Taste, smell, touch, sight and hearing: these are the five ‘traditional’ senses that obviously allow us to comprehend our surroundings. But there are at least five other less celebrated senses that contribute to our ability to function.
Proprioception – sense of body position
Knowing what your hands, feet and other limbs are doing without having to physically look and think about them is an important part of normal bodily function. This sense of self, known as proprioception, is sometimes referred to as a ‘sixth sense’. It works through input supplied by the sensory nerves, known as proprioceptors, in the muscles, tendons, joints and vestibular system that respond to position and movement.
We know how important this system is by studying those who suffer from sensory disorders. Even the movement of a finger requires a concentrated effort as the person can’t feel what the finger is doing without visual verification.
Equilibrioception – sense of balance/acceleration
The ability to stand up and walk on two legs is made possible by a good sense of balance, known as equilibrioception, achieved through the complex co-operation of the ears, eyes and our sense of proprioception.
Deep inside our ears is a highly precise network of canals and tubes known as the vestibular system, which contains a special fluid known as endolymph. The movement of this fluid within the system – caused by, for instance, the motion of walking – triggers a sensory response that leads to muscular movement as well as the stabilisation of the eyes.
Rotational movement is detected by semicircular canals; linear acceleration is sensed by specialised structures known as otoliths. Both components work together to ensure any sort of motion can be counteracted to keep you upright.
Sense of pain
Sensing pain can mean the difference between life and death. It is pivotal for ensuring we know we are in danger.
From initial stimulus to final response, a complex sequence of signal pathways along the central nervous system, which includes the brain and spinal cord, culminate in the brain issuing a muscular response or drawing attention to the initial triggering of the pain.
Pain itself can be sensed almost anywhere throughout the body through special pain receptors, known as nociceptors.
Skin nociceptors cover our body surfaces. These can be classified as: high-threshold mechanonociceptors that respond to intense mechanical triggers such as pinching, cutting or the stretching of skin; chemical nociceptors triggered by chemical substances such as strong acids; and polymodal nociceptors, which are more ‘generalist’ painsensors, responding to high-intensity mechanical, thermal and chemical stimuli.
Sleep nociceptors are another type of pain receptor found in the skin and deep within tissue. They are normally unresponsive to stimuli, hence their name, but can ‘wake up’ in response to inflammation or after tissue is injured. It is not fully understood what causes these pain receptors to suddenly kick into action. One possibility is that constant stimulation from damaged tissue (such as after getting a bruise) causes the nociceptors to respond.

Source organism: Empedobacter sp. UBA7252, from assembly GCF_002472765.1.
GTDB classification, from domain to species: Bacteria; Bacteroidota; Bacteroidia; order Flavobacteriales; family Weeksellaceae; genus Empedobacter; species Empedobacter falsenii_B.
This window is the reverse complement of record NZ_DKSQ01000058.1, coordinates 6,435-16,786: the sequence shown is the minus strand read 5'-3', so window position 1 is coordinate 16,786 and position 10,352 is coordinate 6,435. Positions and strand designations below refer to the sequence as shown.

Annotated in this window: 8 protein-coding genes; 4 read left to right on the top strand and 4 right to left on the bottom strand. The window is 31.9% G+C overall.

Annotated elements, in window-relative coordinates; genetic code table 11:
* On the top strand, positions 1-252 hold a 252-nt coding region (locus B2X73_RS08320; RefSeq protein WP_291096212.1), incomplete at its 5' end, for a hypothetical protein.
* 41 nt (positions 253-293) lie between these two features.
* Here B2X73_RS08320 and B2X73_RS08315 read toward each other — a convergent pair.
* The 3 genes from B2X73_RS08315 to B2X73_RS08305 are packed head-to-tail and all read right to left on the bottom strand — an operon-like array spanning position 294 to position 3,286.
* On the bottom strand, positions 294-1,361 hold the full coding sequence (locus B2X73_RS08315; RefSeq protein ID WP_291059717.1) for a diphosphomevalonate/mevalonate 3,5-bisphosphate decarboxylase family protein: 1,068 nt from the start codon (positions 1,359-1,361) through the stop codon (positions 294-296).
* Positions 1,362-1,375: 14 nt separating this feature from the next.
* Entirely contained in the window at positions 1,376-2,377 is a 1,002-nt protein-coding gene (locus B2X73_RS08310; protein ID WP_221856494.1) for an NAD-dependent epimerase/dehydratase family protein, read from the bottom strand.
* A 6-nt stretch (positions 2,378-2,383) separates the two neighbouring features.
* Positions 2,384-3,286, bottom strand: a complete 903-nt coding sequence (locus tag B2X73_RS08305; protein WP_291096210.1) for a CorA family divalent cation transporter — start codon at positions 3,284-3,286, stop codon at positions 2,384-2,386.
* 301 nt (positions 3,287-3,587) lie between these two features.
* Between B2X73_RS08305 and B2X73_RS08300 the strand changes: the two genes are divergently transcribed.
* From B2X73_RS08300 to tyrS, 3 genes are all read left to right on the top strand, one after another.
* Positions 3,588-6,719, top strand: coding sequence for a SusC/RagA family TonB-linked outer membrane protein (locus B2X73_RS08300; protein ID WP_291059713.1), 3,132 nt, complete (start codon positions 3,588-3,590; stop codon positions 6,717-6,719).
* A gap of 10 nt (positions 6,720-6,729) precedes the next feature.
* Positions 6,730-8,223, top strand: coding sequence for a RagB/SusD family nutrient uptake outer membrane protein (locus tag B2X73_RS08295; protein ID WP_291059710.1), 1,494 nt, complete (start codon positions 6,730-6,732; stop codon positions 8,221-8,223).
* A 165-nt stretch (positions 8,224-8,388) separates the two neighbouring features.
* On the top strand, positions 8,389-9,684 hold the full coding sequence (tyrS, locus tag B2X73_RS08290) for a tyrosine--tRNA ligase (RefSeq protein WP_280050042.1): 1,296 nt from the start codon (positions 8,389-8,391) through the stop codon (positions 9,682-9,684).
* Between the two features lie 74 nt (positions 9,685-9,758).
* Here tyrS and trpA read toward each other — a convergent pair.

Thermoception – sense of temperature
Temperature is sensed by specialised thermoceptors. They are thought to be part of the transient receptor potential channel (TRP) family, which consist of about 28 different channels that transmit signals between cells in response to a wide variety of stimuli.
Like other types of sensing nerves and receptors, TRP channels work by means of an action potential: a build-up of electric charge that triggers a signal.
Changes in temperature cause ions – such as potassium, sodium and calcium – to move across the membrane of the thermoceptor. When enough ions accumulate, the thermoceptor sends a pulse of electric charge to the brain.
Thermoceptors send signals down different channels to pass on different information. The TRPV1 channel is a hot receptor, for example: it is activated in response to temperatures above 40 degrees Celsius. On the other hand, TRPM8 is a cold receptor: it responds to temperatures below 20 degrees Celsius.
Thermoceptors don’t always act alone; when coupled with nociceptors they can trigger both a temperature and pain signal, such as when you spill boiling water on your hand.
Sense of time
Unlike the senses covered so far, our sense of time is not thought to be due to a specific receptor. Rather it may be due to a cooperative effort within the brain, where different parts help us to tell the passing of different lengths of time.
Past evidence has pointed to an area of the brain known as the striatum, which is involved in voluntary movements, as being a central part of our internal clock. The striatum uses surrounding parts of the brain to combine temporal information, like how things around us move and are positioned in relation to us, to determine the passage of time.
We can see how important the striatum is to time perception from studies of patients with Parkinson’s disease. Researched published in the Journal of Cognitive Neuroscience found they have a reduced ability to tell the time, likely due to input to their stratium being disrupted.
More recent research suggests our perception of small amounts of time passing could be due to the hippocampus, the brain region associated with long-term memory formation.